US Travel Association publishes guidelines for travel new normal

Touchless check-in, enhanced sanitation, urging sick
employees to stay home and reducing crowding in public spaces are some of the
guidelines the U.S. Travel Association is recommending travel companies
implement when the industry reopens. 

The guidance was written in collaboration with medical
experts and an array of businesses and organizations. 

U.S. Travel CEO Roger Dow said he wants political leaders
and the public to know the industry is setting a very high standard for
reducing the risk of coronavirus and that the practices in place will be
consistent “through every phase of the travel experience.” 

“As travel reopens, travelers need the confidence that
safety measures are in place from their departure to their return home,” he
said in a statement. 

The guidelines, titled “Travel in the New Normal,” lays out
measures the industry should follow “to reduce the risk of Covid-19 and help to
communicate across each and every step of a traveler’s journey.” 

Dow said in a call with the press that the industry will not
“encourage people to travel until we know it’s safe.”

Some of the recommended measures include installing physical
barriers such as transparent screens to provide separation between customers
and employees and discouraging congregating in crowded areas by reconfiguring
public spaces or limiting the number of employees and customers in certain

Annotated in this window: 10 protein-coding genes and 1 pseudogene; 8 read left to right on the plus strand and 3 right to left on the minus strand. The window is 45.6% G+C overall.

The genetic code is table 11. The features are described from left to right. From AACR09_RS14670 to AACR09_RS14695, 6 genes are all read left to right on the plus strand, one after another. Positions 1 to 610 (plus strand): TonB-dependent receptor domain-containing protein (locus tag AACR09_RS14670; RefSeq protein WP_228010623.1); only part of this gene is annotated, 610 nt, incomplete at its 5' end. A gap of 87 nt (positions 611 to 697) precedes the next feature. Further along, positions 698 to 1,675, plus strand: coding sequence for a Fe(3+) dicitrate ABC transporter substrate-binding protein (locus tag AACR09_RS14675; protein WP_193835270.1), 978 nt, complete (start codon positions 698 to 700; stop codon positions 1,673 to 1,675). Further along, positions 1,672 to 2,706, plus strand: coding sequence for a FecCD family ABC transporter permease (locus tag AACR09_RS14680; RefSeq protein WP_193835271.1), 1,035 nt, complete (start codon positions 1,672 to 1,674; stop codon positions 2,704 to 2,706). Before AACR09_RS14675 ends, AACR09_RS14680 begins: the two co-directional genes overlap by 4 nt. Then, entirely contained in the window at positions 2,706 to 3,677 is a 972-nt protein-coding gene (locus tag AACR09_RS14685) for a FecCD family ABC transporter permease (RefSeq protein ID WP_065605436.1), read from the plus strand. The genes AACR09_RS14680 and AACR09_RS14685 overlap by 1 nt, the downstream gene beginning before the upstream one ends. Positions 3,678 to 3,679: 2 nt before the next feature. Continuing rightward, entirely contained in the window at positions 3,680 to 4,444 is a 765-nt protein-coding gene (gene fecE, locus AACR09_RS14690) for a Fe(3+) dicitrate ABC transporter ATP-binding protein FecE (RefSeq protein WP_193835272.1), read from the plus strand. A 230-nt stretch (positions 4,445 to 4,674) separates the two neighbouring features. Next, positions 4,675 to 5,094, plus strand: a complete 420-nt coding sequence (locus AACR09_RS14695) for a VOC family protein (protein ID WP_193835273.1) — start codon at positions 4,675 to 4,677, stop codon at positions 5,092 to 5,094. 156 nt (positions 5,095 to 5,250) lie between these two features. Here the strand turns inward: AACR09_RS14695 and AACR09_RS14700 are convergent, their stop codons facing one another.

It also encourages touchless or low-touch solutions for
ticketing, check-in, payments and automated ordering and pick-up for food and

“Thinking creatively to limit staff physical contact with
customers where practical while still delivering superior service, for example,
through online ordering, curbside service delivery, automated entrances and
other practices,” the guidance says. 

Both employees and travelers should be encouraged to stay
home when they are sick and travel companies “should review their policies to
more easily enable employees to stay home when sick or when possibly exposed to
the coronavirus.” 

Dow said that travel CEOs understand it may be costly to
make some of these changes. 

“They’ve all said the cost is one we have to bear and will
bear because the cost of not doing it is far more,” he said. 

U.S. Travel said that the industry has lost an estimated 8
million jobs as of May 1, and the travel-related economic impact of coronavirus
is projected to be nine times worse than 9/11. Dow said that “Travel in the New
Normal” can serve as “a model for collaboration between the business and
medical communities that forges a path toward healing both the public health
and the economy.” 

He added that the well-being of employees and guests is the top
priority of travel businesses, but a secondary objective is to restore consumer
confidence so that travel demand will rebound quickly and help the economy

“We will not
encourage people to travel until public health experts and authorities have
made it clear that it’s the right time to do so,” Dow said. “Our industry’s
focus is on preparing for that moment, and on demonstrating that our
preparations are comprehensive and informed by the counsel of top experts. This
collaboration is something that should help our customers, our businesses and
the industry as a whole to move beyond the most challenging period any of us
has ever faced.”

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